“Speaking to one another in psalms and hymns and spiritual songs, singing and making melody in your heart to the Lord, giving thanks always for all things to God the Father in the name of our Lord Jesus Christ.” Ephesians 5:19–20

There used to be a clear distinction between music that was considered “high church” and that which was “campfire music.” The focus was on the theology and congregational “singability” of the music rather than artist and performance. Of course, it has often been pointed out that the church is usually a decade behind the culture and so there is little wonder that current church performance cannot be carried in the heart in memory but must be carried with you on personal devices.

Church musicians can fall prey to a few temptations. One temptation is that, though the music worship teams are extremely talented, the ones who are doing the singing are predominantly the musicians while the congregation is merely drawn along. The congregation becomes an audience. Visitors have no way of predicting the next note or when the musicians will take off in an unsuspected direction.

The Audience is supposed to be the Lord, as our text exhorts, “to the Lord.” Worship really is not complete until the saint communes in devotion and prayer with “God the Father in the name of our Lord Jesus Christ.” Accolades and attention syphoned off in the direction of the performance may be fitting for concerts but are misplaced in the context of a worship service.

Another temptation is repetition, “ad infinitum, ad nauseum,” as a professor of mine used to say. It strikes me that if “Holy, holy, holy,” is good enough for the angels, then three times is good enough for me. When an unsaved visitor stands in a contemporary church as music is blaring and the repetitions begin, he observes the people individually sing, or close their eyes and sway, or hold up their hands and wince, or stand silently looking at the words on the screen, or senior citizens needing to sit down. How is that visitor to know what is appropriate to do, or when to do it, or how to feel a part of it all? He is reduced to being an audience member of one.

The topic under discussion in Ephesians 5 is obedience to the will of the Lord. Instruction to “walk in love” (verses 1–7), and “walk in light” (verses 8–14) is followed by “walk in wisdom” (verses 15–21). Paul is so intent on wise living that he emphasizes “do not be unwise, but understand what the will of the Lord is.” Then, he proceeds to review some of the mechanisms the Lord uses to lead the saints.

The first is the doctrine of Spirit-filling, filling your day with Spirit-led decisions (verse 18). The Holy Spirit uses the Word of God as His prompter in the saint’s life. It is the Word that is sure, that is inspired, and that is the foundation of faith and obedience. Nothing else is to control the believer but the agency of the illumining work of the Holy Spirit in the Word.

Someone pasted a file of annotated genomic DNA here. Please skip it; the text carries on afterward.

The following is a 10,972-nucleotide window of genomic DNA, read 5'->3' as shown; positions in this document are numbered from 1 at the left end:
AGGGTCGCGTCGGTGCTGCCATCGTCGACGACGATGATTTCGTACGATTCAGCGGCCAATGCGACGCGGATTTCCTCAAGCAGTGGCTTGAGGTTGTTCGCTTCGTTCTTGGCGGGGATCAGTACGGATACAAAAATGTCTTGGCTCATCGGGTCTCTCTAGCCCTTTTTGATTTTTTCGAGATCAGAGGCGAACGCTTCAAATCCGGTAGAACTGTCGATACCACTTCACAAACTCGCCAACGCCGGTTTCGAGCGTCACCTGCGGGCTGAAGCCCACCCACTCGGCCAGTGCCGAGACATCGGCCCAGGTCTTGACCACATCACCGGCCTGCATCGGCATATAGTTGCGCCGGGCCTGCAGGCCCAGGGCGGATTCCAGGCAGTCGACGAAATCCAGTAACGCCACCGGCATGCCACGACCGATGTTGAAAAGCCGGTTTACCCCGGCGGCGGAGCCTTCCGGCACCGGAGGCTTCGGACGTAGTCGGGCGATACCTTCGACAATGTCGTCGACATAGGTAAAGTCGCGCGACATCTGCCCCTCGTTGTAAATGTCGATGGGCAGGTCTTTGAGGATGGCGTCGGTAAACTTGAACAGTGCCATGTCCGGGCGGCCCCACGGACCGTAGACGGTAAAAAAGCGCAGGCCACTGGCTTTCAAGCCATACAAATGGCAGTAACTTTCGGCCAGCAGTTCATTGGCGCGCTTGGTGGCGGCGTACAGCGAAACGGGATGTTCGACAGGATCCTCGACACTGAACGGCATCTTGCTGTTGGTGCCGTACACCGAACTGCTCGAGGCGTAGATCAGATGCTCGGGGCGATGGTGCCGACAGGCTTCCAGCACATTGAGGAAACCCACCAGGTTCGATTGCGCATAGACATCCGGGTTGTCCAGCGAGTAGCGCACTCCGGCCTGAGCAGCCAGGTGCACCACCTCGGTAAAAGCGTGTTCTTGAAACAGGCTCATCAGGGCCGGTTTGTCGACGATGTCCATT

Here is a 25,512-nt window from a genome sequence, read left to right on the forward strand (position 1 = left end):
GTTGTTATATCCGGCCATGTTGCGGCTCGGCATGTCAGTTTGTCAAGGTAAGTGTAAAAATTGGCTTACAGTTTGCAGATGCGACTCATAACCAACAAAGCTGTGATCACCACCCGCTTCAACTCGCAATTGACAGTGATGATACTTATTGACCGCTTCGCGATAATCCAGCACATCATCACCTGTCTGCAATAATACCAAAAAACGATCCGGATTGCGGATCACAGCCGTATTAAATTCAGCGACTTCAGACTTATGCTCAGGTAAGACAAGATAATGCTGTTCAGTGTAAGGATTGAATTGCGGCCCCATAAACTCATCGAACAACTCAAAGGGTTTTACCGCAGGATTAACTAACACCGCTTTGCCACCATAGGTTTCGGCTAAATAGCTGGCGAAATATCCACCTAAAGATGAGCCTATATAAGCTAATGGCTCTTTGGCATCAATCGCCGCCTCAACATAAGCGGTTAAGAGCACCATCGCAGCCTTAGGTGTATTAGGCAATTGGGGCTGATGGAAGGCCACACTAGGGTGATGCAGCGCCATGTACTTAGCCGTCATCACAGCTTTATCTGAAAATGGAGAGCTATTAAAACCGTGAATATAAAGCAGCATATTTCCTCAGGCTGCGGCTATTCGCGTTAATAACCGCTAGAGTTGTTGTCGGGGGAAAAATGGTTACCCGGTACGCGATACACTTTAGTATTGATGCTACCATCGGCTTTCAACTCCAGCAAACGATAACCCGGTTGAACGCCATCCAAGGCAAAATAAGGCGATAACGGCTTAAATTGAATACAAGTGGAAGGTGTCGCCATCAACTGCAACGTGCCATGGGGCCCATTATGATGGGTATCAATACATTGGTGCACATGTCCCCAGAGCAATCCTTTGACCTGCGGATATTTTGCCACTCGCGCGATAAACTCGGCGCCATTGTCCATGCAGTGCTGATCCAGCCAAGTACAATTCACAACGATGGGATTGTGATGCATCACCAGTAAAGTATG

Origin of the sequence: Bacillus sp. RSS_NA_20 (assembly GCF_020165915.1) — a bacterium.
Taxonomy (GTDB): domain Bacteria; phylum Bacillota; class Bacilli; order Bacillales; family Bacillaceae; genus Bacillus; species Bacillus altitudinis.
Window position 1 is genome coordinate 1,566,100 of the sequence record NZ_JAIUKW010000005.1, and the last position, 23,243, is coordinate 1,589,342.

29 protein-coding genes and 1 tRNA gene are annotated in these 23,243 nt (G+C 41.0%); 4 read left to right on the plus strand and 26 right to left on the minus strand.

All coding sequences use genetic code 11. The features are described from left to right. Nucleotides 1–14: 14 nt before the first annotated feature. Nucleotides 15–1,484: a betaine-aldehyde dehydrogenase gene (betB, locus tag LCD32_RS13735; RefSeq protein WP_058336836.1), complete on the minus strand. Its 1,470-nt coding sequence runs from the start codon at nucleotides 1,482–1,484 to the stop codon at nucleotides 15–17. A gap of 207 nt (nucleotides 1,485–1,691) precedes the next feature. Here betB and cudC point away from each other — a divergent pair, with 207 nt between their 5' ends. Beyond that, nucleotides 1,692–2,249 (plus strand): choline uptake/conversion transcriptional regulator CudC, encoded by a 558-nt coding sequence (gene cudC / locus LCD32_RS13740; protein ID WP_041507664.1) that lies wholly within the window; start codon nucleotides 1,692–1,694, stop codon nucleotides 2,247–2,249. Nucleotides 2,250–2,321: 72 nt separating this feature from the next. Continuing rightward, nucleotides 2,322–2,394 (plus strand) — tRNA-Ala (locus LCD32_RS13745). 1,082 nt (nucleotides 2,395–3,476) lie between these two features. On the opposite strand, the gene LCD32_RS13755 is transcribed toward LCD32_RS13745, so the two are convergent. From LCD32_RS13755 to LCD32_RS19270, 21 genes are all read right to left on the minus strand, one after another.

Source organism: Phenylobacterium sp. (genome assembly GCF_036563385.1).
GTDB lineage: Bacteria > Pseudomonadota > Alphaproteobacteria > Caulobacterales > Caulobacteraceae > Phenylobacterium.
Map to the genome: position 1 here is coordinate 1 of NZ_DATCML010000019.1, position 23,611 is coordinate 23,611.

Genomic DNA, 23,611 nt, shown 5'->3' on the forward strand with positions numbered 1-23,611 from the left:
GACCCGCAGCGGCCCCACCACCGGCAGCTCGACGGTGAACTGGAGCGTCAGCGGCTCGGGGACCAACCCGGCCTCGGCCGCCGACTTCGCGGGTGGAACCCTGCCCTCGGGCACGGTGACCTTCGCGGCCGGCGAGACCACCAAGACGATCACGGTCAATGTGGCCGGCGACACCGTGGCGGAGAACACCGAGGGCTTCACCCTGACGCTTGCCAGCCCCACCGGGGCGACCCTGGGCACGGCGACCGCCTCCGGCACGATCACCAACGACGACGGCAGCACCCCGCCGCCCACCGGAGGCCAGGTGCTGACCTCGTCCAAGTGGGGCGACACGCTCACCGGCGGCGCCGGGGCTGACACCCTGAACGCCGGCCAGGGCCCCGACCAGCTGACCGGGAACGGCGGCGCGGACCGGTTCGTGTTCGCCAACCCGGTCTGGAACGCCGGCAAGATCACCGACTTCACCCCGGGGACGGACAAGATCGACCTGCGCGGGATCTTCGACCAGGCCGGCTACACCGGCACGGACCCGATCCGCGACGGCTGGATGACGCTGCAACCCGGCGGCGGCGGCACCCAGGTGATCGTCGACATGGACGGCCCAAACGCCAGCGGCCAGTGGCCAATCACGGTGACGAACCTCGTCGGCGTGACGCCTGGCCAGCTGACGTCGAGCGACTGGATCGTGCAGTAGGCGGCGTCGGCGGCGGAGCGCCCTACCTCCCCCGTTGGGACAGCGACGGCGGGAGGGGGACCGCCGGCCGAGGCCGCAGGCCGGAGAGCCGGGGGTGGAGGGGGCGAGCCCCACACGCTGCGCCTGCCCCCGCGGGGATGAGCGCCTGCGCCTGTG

The second is the subject under discussion. One of the early ways that the saints were motivated to obedient wisdom was through the music of the saints. Music was so important that it was included in the “sign gifts” of 1 Corinthians 14:26: “How is it then, brethren? Whenever you come together, each of you has a psalm, has a teaching, has a tongue, has a revelation, has an interpretation. Let all things be done for edification.” It is conceivable that one of the gifts exercised in the early church, until the scriptural canon was complete, was Spirit-authored psalms. Can you imagine the compounding confusion in the days before the completed Bible if people were unchecked and wrote “hymns” for worship that were not doctrinally true? No matter whether “Spirit-authored” or later psalms, hymns and spiritual songs, the same rule applies to all—everything that is done must be done for building up the saints! Anything less, or anything other, misses the mark in church worship.

Psalms certainly includes what we know as the book of Psalms, striking musical cords with “sophisticated” music. Hymns are sacred songs which give honor and praise worthy of the dignity, character, and actions of God. These are certainly metrical compositions. Spiritual songs seem to be the most informal of the lot. These are spontaneous songs of praise, matters of the moment, new, unrehearsed, if you will (Revelation 5:9, 14:3). Doctrine is everything, tune is incidental. Music and artistry should never distract from the impact of the words, or spiritual edification does not happen.

There are Bible scholars who have sought to identify passages of Scripture that stand out as early church music. Among the passages that were likely songs of our forebears are Philippians 2:5-11, Colossians 1:15-20, 1 Timothy 3:16, Hebrews 1:1-3, and 1 Peter 2:21-25. Such memorable words worthy of meditation and thought! Church music, of all things, must be memorable and doctrinal.

Music was important in the early church (Acts 16:28, James 5:13). Pliny says that when Christians met for worship they “were in the habit of meeting on a certain fixed day before it was light, when they sang in alternate verses a hymn to Christ, as to a God.” Seek music that primes your thoughts, extols God alone, and emphasizes truth over all else. Treasure the songs that feed and lead your thoughts and your soul all week long! Trust and obey.